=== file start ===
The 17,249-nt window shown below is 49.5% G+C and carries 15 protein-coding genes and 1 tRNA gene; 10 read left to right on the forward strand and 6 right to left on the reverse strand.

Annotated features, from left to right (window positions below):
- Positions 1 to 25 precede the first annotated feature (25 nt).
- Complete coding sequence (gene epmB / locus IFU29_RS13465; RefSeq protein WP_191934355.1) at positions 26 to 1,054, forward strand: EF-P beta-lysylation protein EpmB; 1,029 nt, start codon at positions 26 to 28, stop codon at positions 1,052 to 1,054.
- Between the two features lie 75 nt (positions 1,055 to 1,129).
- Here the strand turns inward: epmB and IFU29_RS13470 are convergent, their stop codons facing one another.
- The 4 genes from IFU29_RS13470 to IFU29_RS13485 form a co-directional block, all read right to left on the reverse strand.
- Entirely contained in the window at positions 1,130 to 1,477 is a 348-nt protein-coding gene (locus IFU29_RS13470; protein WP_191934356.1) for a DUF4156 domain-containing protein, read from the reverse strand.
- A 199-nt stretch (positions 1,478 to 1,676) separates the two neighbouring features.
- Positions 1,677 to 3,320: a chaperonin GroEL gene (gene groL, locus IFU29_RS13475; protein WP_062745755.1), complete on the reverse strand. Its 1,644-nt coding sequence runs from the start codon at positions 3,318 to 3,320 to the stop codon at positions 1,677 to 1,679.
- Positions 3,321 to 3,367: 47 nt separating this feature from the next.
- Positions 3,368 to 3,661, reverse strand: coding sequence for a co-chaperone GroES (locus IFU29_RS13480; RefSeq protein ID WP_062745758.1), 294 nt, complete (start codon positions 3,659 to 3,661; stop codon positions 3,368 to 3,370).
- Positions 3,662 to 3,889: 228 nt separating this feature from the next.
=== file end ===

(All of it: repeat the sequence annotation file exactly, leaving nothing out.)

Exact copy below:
The 17,249-nt window shown below is 49.5% G+C and carries 15 protein-coding genes and 1 tRNA gene; 10 read left to right on the forward strand and 6 right to left on the reverse strand.

Annotated features, from left to right (window positions below):
- Positions 1 to 25 precede the first annotated feature (25 nt).
- Complete coding sequence (gene epmB / locus IFU29_RS13465; RefSeq protein WP_191934355.1) at positions 26 to 1,054, forward strand: EF-P beta-lysylation protein EpmB; 1,029 nt, start codon at positions 26 to 28, stop codon at positions 1,052 to 1,054.
- Between the two features lie 75 nt (positions 1,055 to 1,129).
- Here the strand turns inward: epmB and IFU29_RS13470 are convergent, their stop codons facing one another.
- The 4 genes from IFU29_RS13470 to IFU29_RS13485 form a co-directional block, all read right to left on the reverse strand.
- Entirely contained in the window at positions 1,130 to 1,477 is a 348-nt protein-coding gene (locus IFU29_RS13470; protein WP_191934356.1) for a DUF4156 domain-containing protein, read from the reverse strand.
- A 199-nt stretch (positions 1,478 to 1,676) separates the two neighbouring features.
- Positions 1,677 to 3,320: a chaperonin GroEL gene (gene groL, locus IFU29_RS13475; protein WP_062745755.1), complete on the reverse strand. Its 1,644-nt coding sequence runs from the start codon at positions 3,318 to 3,320 to the stop codon at positions 1,677 to 1,679.
- Positions 3,321 to 3,367: 47 nt separating this feature from the next.
- Positions 3,368 to 3,661, reverse strand: coding sequence for a co-chaperone GroES (locus IFU29_RS13480; RefSeq protein ID WP_062745758.1), 294 nt, complete (start codon positions 3,659 to 3,661; stop codon positions 3,368 to 3,370).
- Positions 3,662 to 3,889: 228 nt separating this feature from the next.